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Smoke affected visibility of pilots, reveals investigation

Allan Jacob / 24 September 2010

DUBAI — Thick smoke which engulfed the cockpit of the ill-fated Boeing 747-400 UPS aircraft made it hard for the pilots to sight the flight instrument display on the fateful September 3 evening.

‘‘There is also evidence to indicate that there was some level of difficulty in the communication process,’’ according to the General Civil Aviation Authority in charge of investigations.

Fire was detected on board the flight after it took off from Dubai and approached top climb. The GCAA said when the fire alarm sounded on the main deck, the pilots sought assistance from the Bahrain Air Traffic Control who offered them the option to land in Doha, Qatar. But the two pilots chose to turn around and return to Dubai.

‘‘The new records show that after the aircraft departure it approached the top of climb, at approximately 19.12 hrs.’’

Analysis of the data from the black boxes indicated there ‘‘were sequential systems in the flight deck indicating fire or smoke in the main deck and the lower aft cargo compartment.’’

The distressed aircraft overflew the Dubai runway at approximately 4,000 feet. It then did a right-hand turn and approximately five minutes later the control centre alerted the emergency services that the worst had happened at the Nad Al Sheba military base. Both pilots lost their lives in the accident.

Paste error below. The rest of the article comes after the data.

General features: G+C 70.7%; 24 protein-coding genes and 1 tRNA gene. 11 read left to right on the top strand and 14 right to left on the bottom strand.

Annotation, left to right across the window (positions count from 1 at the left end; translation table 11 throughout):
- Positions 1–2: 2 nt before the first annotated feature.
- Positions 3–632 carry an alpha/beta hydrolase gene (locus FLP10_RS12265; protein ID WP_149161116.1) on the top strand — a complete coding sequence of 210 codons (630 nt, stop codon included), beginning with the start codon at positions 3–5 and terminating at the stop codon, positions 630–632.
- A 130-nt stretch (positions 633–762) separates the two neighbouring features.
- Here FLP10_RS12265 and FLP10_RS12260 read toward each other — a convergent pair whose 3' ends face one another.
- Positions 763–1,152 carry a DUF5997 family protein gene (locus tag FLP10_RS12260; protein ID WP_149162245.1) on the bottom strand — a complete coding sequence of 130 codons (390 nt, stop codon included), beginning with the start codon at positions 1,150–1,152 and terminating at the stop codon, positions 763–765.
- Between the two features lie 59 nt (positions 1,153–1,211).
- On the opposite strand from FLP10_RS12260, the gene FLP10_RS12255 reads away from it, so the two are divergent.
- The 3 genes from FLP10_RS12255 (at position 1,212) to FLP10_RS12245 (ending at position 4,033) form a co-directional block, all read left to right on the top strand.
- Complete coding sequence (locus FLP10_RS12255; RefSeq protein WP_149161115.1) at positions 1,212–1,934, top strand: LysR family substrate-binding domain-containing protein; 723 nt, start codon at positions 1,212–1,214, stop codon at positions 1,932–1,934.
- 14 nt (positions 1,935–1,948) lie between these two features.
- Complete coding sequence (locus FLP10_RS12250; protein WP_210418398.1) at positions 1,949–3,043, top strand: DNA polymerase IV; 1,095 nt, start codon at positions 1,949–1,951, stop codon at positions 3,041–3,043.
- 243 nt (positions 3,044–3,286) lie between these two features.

The crash is being investigated by 20 experts from the GCAA, the US National Transportation Safety Board, the US Federal Aviation Administration, Boeing and UPS. GCAA said, ‘‘The investigation is continuing and the teams are focusing on undertaking the issues involved around the cargo carried and the associated risks.’’

Last week, the Wall Street Journal reported that lithium batteries may have stoked the intense fire and dense smoke that filled the cockpit.

When contacted by Khaleej Times, UPS declined comment and termed such reports as ‘‘irresponsible’’. The cargo firm’s Public Relations Manager Mike Mangeot, said: ‘‘UPS wants to determine the cause of this accident more than anyone, but everyone must let the GCAA investigation run its course and that will take time. UPS will not engage in speculation about any aspect of the Dubai accident. Reports that rush to judgment are irresponsible.We will only discuss the facts as confirmed and released by the GCAA, as per the protocol of international aviation accident investigation.’’

allan@khaleejtimes.com

 
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